MPI EVA Department of Linguistics Jakarta Field Station Front page
(The Former) Jakarta Field Station
of the
Max Planck Institute
for Evolutionary Anthropology
Jakarta Field Station Front page
  Language Acquisition
  Bilingual Language Acquisition
  Language Contact
  Language Description
  Language Experiments
  Javanese Dialectology
  Metaphor and Emotion
Collaborative Projects
  Documentation of Kenyah
  Figurative Language
  Language and Thought
  Phon. of Jakarta Indonesian
  Traditional Jambi Malay
  Moluccan [external link]
  Acquisition of Passive Voice
  Sociolinguistic Questionnaire
Former Collaborative Projects
  Acq. of Morpho-phonology
Publications & Conf. Papers
Regular Events
The Jakarta Forum
Contact Us
Site Map

Jakarta Field Station > Projects > Javanese Dialectology > Osing Dialect

Osing Dialect

The Osing dialect is on the peripheral Javanese dialects. The Osing people live in Banyuwangi Province, which is located in the far southeast of East Java, across the strait from Bali. The Osing people actually were the original inhabitants of Banyuwangi. However, now they occupy only a few parts of Banyuwangi. Most Osing people live to the South of the city of Banyuwangi until Rogojampi. The Osing people who live in the city are usually those are married to non-native people from Nganjuk, Kediri or Madiun.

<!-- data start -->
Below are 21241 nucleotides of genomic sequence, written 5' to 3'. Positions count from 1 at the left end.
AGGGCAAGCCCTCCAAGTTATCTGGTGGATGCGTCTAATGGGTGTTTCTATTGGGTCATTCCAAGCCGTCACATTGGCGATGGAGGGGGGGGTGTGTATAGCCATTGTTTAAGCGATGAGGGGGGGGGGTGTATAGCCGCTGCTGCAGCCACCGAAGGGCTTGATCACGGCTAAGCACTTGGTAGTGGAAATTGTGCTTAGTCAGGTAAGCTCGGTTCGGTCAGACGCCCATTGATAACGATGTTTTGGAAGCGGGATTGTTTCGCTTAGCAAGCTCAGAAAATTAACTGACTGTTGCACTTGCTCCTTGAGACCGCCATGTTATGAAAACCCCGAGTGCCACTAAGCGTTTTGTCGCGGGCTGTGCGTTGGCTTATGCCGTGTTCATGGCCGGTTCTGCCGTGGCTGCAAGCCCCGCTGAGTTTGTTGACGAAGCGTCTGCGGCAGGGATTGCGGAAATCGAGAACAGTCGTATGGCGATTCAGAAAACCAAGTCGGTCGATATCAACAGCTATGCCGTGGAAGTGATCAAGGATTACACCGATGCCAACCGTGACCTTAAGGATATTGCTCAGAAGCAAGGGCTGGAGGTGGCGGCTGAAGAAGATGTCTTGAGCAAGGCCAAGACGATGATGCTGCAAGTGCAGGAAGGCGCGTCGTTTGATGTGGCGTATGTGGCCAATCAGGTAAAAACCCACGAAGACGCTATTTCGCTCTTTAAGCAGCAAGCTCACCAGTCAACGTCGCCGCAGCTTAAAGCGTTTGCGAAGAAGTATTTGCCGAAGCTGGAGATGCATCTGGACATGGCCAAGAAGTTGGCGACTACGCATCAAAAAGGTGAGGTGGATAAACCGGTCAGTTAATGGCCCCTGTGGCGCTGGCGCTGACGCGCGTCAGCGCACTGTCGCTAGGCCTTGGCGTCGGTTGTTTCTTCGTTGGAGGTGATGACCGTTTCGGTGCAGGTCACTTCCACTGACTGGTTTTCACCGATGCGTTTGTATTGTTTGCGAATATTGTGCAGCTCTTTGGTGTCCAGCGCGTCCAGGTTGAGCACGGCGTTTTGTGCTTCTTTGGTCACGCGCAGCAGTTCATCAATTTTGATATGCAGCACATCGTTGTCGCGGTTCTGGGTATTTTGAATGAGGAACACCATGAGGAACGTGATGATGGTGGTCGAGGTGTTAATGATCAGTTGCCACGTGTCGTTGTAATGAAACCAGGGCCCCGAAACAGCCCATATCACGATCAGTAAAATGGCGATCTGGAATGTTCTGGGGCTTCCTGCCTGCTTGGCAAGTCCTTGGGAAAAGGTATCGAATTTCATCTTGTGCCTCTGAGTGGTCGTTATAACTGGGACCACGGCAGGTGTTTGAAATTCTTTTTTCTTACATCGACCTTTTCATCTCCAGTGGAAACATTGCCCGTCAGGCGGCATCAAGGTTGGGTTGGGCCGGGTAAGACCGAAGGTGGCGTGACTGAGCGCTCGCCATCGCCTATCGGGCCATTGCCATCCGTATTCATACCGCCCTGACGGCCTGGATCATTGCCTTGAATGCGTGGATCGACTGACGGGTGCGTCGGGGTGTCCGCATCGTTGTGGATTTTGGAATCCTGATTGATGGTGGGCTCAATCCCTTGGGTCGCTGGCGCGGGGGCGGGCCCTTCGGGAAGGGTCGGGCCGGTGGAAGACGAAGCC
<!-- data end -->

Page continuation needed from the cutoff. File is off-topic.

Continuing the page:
The goal of the Osing dialect project is to provide a naturalistic corpus database of the Osing dialect taken from Osing native speakers recordings.

This project describes phonetic and phonological aspects of the dialect as well as the lexicon of Osing which is slightly different from the 'standard' Javanese dialect (Solo/Yogya). In Osing, for example, we often find infix /-y-/ put in the middle of certain words such as 'ngumbyah', 'kidyang', etc. which in the 'standard' Javanese dialect are pronounced /ngumbah/ and /kidang/. There are also some lexemes in the Osing dialect which cannot be found in other Javanese dialects such as hing 'not' for ora in standard Javanese and paran 'what' for piye in standard Javanese.

Last modified: 22 Apr 2007, London, UK